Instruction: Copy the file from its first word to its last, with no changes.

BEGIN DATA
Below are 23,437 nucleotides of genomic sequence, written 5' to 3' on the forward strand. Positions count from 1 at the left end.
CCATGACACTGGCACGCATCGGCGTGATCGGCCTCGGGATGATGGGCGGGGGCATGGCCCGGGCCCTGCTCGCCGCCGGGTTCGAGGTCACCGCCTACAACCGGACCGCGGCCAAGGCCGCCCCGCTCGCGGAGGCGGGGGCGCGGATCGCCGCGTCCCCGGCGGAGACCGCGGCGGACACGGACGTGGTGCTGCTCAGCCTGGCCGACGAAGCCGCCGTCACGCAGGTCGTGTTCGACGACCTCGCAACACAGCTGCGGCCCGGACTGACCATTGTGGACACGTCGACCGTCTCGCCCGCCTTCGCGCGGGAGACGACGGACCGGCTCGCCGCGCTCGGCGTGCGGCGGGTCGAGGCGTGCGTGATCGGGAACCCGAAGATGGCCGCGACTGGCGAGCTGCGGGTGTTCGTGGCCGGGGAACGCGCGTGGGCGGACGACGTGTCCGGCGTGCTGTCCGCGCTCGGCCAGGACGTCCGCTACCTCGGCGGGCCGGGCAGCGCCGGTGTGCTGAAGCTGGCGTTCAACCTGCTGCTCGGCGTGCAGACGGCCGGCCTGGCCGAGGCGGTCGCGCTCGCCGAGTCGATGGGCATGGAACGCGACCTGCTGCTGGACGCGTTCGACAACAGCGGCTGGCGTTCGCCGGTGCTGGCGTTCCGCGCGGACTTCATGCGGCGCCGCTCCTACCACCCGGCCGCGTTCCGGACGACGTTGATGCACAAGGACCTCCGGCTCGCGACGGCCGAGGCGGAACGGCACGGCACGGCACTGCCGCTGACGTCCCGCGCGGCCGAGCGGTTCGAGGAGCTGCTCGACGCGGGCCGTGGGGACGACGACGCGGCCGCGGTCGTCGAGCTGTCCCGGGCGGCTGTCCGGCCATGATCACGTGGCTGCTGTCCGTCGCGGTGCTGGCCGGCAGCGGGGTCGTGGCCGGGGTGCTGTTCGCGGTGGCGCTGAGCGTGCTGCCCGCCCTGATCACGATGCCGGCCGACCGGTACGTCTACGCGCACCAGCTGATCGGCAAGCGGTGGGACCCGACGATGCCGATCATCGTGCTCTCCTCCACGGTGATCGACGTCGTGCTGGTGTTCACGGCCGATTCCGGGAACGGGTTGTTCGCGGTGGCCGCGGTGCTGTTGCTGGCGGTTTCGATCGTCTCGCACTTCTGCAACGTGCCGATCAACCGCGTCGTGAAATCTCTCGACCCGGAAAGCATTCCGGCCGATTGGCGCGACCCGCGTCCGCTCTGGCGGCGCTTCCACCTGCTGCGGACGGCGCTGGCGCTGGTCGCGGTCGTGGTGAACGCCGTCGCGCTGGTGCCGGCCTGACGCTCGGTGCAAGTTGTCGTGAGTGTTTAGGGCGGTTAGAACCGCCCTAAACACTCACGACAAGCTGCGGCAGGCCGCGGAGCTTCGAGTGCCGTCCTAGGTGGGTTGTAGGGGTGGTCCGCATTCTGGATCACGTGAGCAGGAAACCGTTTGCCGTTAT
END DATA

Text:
Below are 23,437 nucleotides of genomic sequence, written 5' to 3' on the forward strand. Positions count from 1 at the left end.
CCATGACACTGGCACGCATCGGCGTGATCGGCCTCGGGATGATGGGCGGGGGCATGGCCCGGGCCCTGCTCGCCGCCGGGTTCGAGGTCACCGCCTACAACCGGACCGCGGCCAAGGCCGCCCCGCTCGCGGAGGCGGGGGCGCGGATCGCCGCGTCCCCGGCGGAGACCGCGGCGGACACGGACGTGGTGCTGCTCAGCCTGGCCGACGAAGCCGCCGTCACGCAGGTCGTGTTCGACGACCTCGCAACACAGCTGCGGCCCGGACTGACCATTGTGGACACGTCGACCGTCTCGCCCGCCTTCGCGCGGGAGACGACGGACCGGCTCGCCGCGCTCGGCGTGCGGCGGGTCGAGGCGTGCGTGATCGGGAACCCGAAGATGGCCGCGACTGGCGAGCTGCGGGTGTTCGTGGCCGGGGAACGCGCGTGGGCGGACGACGTGTCCGGCGTGCTGTCCGCGCTCGGCCAGGACGTCCGCTACCTCGGCGGGCCGGGCAGCGCCGGTGTGCTGAAGCTGGCGTTCAACCTGCTGCTCGGCGTGCAGACGGCCGGCCTGGCCGAGGCGGTCGCGCTCGCCGAGTCGATGGGCATGGAACGCGACCTGCTGCTGGACGCGTTCGACAACAGCGGCTGGCGTTCGCCGGTGCTGGCGTTCCGCGCGGACTTCATGCGGCGCCGCTCCTACCACCCGGCCGCGTTCCGGACGACGTTGATGCACAAGGACCTCCGGCTCGCGACGGCCGAGGCGGAACGGCACGGCACGGCACTGCCGCTGACGTCCCGCGCGGCCGAGCGGTTCGAGGAGCTGCTCGACGCGGGCCGTGGGGACGACGACGCGGCCGCGGTCGTCGAGCTGTCCCGGGCGGCTGTCCGGCCATGATCACGTGGCTGCTGTCCGTCGCGGTGCTGGCCGGCAGCGGGGTCGTGGCCGGGGTGCTGTTCGCGGTGGCGCTGAGCGTGCTGCCCGCCCTGATCACGATGCCGGCCGACCGGTACGTCTACGCGCACCAGCTGATCGGCAAGCGGTGGGACCCGACGATGCCGATCATCGTGCTCTCCTCCACGGTGATCGACGTCGTGCTGGTGTTCACGGCCGATTCCGGGAACGGGTTGTTCGCGGTGGCCGCGGTGCTGTTGCTGGCGGTTTCGATCGTCTCGCACTTCTGCAACGTGCCGATCAACCGCGTCGTGAAATCTCTCGACCCGGAAAGCATTCCGGCCGATTGGCGCGACCCGCGTCCGCTCTGGCGGCGCTTCCACCTGCTGCGGACGGCGCTGGCGCTGGTCGCGGTCGTGGTGAACGCCGTCGCGCTGGTGCCGGCCTGACGCTCGGTGCAAGTTGTCGTGAGTGTTTAGGGCGGTTAGAACCGCCCTAAACACTCACGACAAGCTGCGGCAGGCCGCGGAGCTTCGAGTGCCGTCCTAGGTGGGTTGTAGGGGTGGTCCGCATTCTGGATCACGTGAGCAGGAAACCGTTTGCCGTTAT